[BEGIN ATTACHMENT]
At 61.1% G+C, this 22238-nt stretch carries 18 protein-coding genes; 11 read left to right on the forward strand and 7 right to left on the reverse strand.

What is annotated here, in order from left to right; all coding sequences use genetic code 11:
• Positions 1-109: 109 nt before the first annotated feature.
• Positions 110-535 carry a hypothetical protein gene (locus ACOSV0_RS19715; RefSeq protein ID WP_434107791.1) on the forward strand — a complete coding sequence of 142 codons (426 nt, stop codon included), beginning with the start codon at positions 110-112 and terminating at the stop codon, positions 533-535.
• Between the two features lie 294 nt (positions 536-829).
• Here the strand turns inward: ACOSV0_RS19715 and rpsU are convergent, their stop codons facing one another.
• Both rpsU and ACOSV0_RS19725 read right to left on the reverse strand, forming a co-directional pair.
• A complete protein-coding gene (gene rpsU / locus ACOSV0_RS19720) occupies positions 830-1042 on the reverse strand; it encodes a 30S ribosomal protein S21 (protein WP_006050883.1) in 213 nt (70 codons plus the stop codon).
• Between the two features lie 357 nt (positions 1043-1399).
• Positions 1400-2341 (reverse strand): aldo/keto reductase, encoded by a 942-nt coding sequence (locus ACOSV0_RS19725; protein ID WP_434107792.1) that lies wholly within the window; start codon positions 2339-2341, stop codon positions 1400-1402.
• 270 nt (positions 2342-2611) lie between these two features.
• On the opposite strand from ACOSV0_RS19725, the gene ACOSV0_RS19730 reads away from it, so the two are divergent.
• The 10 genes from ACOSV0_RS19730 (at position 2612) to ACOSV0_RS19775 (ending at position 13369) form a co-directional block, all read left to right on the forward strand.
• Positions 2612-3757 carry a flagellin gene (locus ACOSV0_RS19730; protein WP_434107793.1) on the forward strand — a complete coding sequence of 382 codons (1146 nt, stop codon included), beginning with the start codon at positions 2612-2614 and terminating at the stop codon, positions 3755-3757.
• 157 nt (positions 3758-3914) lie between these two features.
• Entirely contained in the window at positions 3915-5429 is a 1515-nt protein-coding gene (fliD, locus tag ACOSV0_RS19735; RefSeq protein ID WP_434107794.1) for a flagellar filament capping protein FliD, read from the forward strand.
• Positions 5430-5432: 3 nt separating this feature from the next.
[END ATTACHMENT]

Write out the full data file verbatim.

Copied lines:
At 61.1% G+C, this 22238-nt stretch carries 18 protein-coding genes; 11 read left to right on the forward strand and 7 right to left on the reverse strand.

What is annotated here, in order from left to right; all coding sequences use genetic code 11:
• Positions 1-109: 109 nt before the first annotated feature.
• Positions 110-535 carry a hypothetical protein gene (locus ACOSV0_RS19715; RefSeq protein ID WP_434107791.1) on the forward strand — a complete coding sequence of 142 codons (426 nt, stop codon included), beginning with the start codon at positions 110-112 and terminating at the stop codon, positions 533-535.
• Between the two features lie 294 nt (positions 536-829).
• Here the strand turns inward: ACOSV0_RS19715 and rpsU are convergent, their stop codons facing one another.
• Both rpsU and ACOSV0_RS19725 read right to left on the reverse strand, forming a co-directional pair.
• A complete protein-coding gene (gene rpsU / locus ACOSV0_RS19720) occupies positions 830-1042 on the reverse strand; it encodes a 30S ribosomal protein S21 (protein WP_006050883.1) in 213 nt (70 codons plus the stop codon).
• Between the two features lie 357 nt (positions 1043-1399).
• Positions 1400-2341 (reverse strand): aldo/keto reductase, encoded by a 942-nt coding sequence (locus ACOSV0_RS19725; protein ID WP_434107792.1) that lies wholly within the window; start codon positions 2339-2341, stop codon positions 1400-1402.
• 270 nt (positions 2342-2611) lie between these two features.
• On the opposite strand from ACOSV0_RS19725, the gene ACOSV0_RS19730 reads away from it, so the two are divergent.
• The 10 genes from ACOSV0_RS19730 (at position 2612) to ACOSV0_RS19775 (ending at position 13369) form a co-directional block, all read left to right on the forward strand.
• Positions 2612-3757 carry a flagellin gene (locus ACOSV0_RS19730; protein WP_434107793.1) on the forward strand — a complete coding sequence of 382 codons (1146 nt, stop codon included), beginning with the start codon at positions 2612-2614 and terminating at the stop codon, positions 3755-3757.
• 157 nt (positions 3758-3914) lie between these two features.
• Entirely contained in the window at positions 3915-5429 is a 1515-nt protein-coding gene (fliD, locus tag ACOSV0_RS19735; RefSeq protein ID WP_434107794.1) for a flagellar filament capping protein FliD, read from the forward strand.
• Positions 5430-5432: 3 nt separating this feature from the next.